The International Olympic Committee has withdrawn a takedown noticed issued to YouTube under the Digital Millennium Copyright Act, which ordered the removal of a video footage posted by a pro-Tibetan group.
Steve Parry, former Reuters sports editor, has died today aged 64, Reuters has reported.
Parry, who worked for the media group for 34 years, was sports editor from 1982 until his retirement in 2000.
He had been suffering from a respiratory illness and died in hospital.
Parry joined Reuters’ London sports desk in 1966 and was appointed sports news editor in 1977.
After leaving the group, he became a consultant for the International Olympic Committee.
His death comes on the eve of the Beijing Olympics – an event Parry had covered on the previous 10 occasions, attending his first Summer Games in Mexico City in 1968.
“We at Reuters are devastated by the news. Steve was one of the finest journalists Reuters ever had and one of the greatest men I ever knew,” said Paul Radford, Reuters current sports editor and Parry’s former deputy.
“He was one of the most revered and respected personalities in the world of sports journalism and a monumental figure in the Olympic movement.”
The International Olympic Committee (IOC) has had the definitive word on what a blog actually is by publishing its blogging guidelines for the upcoming Beijing Games (apologies for the late reference to these guidelines – they were first published some time ago).
“The IOC considers blogging, in accordance with these Guidelines, as a legitimate form of
personal expression and not as a form of journalism. Therefore, the IOC does not consider that blogs by Accredited Persons, in accordance with these Guidelines, will compromise Paragraph 3 of Bye-law to Rule 49 of the Olympic Charter which states that “Only those persons accredited as media may act as journalists, reporters or in any other media capacity”.”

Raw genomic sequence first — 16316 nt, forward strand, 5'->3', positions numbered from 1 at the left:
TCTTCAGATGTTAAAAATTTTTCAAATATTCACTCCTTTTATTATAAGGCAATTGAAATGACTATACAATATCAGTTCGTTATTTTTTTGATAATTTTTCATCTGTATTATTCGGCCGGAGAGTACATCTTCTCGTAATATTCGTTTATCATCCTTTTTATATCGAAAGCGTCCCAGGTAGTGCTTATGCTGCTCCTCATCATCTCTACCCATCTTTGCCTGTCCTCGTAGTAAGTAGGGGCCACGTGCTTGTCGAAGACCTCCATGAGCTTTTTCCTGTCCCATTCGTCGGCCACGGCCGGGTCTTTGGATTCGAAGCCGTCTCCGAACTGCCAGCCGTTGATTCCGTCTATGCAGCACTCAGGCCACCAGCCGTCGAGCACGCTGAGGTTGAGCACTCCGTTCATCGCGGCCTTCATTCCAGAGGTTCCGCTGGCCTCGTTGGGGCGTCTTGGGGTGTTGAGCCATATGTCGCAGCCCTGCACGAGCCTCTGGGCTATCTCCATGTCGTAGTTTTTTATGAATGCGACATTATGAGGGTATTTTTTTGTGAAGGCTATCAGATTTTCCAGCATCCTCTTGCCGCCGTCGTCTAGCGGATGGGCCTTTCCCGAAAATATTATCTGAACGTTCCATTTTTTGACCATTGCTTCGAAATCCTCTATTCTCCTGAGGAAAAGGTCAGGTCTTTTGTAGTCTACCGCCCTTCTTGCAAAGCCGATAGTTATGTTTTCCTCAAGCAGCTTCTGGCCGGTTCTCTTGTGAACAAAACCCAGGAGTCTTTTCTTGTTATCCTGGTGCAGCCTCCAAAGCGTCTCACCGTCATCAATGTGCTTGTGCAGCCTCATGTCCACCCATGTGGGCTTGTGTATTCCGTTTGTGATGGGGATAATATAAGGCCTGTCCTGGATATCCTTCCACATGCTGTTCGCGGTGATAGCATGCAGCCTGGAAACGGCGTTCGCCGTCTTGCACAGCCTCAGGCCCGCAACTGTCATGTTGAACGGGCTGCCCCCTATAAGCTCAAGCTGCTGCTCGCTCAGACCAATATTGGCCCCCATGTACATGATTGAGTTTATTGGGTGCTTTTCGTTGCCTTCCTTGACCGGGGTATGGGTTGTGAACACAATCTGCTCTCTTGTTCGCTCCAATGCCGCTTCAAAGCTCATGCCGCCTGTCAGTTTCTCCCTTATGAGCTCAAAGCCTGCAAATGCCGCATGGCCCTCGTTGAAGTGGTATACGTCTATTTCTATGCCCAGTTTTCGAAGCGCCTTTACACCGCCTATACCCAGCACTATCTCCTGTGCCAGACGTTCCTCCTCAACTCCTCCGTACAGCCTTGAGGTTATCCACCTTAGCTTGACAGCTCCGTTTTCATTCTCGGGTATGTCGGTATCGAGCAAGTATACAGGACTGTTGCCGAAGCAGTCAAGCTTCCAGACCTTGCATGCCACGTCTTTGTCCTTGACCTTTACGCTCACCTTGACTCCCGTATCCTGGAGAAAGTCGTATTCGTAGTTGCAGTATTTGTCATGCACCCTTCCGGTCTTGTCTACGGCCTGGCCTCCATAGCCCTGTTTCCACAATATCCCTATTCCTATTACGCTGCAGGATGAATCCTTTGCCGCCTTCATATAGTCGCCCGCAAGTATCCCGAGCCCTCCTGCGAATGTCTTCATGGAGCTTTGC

According to the limitations if an Accredited Person – coach, athlete, team official, drinks carrier and the like – wants to maintain a blog throughout the Games they will not be able to make mention of anything other than ‘their own personal Olympic-related experience’ as ‘blogs of Accredited Persons should take the form of a diary or journal’.
This means posts should not contain:
- Any interviews with, or stories about, other Accredited Persons
- Any information that is confidential or private in relation to any third party
- Information which may compromise the security, staging and organisation of the Games
- Pictures – still or moving – that contain sporting activity and medal ceremonies in Olympics-designated areas.
Essentially, the IOC doesn’t seem to want any form of journalism or publication that could in anyway clash with the activities of commercial stakeholders or the political sensibilities of the hosts.
Anything journalistic will be monitored from the imposing media centre that has been constructed as the designated home of the world’s press during the Games.
Here’s what could happen if rules are flouted:
“Violation of these Guidelines by an Accredited Person may lead to the withdrawal of such person’s Olympic identity and accreditation card.”